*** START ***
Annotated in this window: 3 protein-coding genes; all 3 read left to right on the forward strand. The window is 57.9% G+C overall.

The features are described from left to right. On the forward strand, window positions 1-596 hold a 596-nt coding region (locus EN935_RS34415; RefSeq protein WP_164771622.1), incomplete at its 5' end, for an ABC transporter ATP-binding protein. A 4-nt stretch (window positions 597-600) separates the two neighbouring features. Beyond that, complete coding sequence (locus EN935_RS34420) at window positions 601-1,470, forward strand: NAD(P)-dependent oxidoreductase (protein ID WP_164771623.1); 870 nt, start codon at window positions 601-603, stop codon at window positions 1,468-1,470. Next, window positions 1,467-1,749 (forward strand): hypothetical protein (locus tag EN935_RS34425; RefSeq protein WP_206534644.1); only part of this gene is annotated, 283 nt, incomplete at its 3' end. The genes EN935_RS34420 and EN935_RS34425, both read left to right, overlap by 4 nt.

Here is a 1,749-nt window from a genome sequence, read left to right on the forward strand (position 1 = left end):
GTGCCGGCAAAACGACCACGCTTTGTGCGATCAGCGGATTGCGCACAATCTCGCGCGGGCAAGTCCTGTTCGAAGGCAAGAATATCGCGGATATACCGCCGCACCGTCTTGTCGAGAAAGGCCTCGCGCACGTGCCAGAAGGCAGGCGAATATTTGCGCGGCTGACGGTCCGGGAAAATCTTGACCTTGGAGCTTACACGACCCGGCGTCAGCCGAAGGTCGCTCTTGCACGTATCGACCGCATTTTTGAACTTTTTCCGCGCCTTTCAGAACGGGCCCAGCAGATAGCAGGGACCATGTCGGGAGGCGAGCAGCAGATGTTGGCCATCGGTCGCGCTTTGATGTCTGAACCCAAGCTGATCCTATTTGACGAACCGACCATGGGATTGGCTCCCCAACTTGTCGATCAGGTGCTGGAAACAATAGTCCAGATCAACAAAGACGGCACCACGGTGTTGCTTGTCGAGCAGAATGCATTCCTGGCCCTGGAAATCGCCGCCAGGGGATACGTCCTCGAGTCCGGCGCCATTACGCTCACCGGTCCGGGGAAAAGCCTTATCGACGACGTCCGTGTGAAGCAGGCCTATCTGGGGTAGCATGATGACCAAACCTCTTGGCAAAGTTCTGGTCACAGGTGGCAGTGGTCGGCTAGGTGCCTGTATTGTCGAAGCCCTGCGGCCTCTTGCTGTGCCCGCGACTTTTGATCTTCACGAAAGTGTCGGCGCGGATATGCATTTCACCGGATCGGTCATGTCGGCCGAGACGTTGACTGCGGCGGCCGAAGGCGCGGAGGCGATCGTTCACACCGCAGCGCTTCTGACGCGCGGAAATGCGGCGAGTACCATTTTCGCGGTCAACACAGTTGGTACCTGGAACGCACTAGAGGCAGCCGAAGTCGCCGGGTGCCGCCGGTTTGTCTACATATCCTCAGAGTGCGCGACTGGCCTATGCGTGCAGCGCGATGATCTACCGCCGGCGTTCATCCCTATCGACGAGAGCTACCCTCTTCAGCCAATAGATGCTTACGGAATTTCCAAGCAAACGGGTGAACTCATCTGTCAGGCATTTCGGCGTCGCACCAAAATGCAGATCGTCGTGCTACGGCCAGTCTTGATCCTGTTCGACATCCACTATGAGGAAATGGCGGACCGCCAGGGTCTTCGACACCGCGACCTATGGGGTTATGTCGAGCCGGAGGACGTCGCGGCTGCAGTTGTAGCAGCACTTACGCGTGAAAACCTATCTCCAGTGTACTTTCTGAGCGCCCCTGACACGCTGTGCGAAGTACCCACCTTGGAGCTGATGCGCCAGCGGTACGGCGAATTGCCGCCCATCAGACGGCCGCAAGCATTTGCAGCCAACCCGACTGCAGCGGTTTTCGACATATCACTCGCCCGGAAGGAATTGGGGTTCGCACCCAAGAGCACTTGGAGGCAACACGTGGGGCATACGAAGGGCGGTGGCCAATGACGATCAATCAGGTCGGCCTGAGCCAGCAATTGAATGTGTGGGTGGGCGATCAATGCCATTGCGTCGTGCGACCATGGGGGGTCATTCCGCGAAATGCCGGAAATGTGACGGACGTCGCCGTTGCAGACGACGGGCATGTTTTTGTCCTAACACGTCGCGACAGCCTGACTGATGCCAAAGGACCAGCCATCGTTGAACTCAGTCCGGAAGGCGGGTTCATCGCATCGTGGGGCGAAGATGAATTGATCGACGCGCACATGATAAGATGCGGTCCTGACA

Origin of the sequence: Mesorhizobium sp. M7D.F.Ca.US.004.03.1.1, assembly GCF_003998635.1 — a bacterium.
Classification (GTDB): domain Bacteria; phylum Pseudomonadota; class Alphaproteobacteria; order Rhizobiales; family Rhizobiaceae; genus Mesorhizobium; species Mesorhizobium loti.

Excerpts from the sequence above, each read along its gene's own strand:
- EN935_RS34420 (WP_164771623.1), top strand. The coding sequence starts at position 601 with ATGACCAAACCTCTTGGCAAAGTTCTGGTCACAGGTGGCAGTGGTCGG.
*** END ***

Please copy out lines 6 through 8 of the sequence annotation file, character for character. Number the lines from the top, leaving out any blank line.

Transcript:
Classification (GTDB): domain Bacteria; phylum Pseudomonadota; class Alphaproteobacteria; order Rhizobiales; family Rhizobiaceae; genus Mesorhizobium; species Mesorhizobium loti.

Excerpts from the sequence above, each read along its gene's own strand:
- EN935_RS34420 (WP_164771623.1), top strand. The coding sequence starts at position 601 with ATGACCAAACCTCTTGGCAAAGTTCTGGTCACAGGTGGCAGTGGTCGG.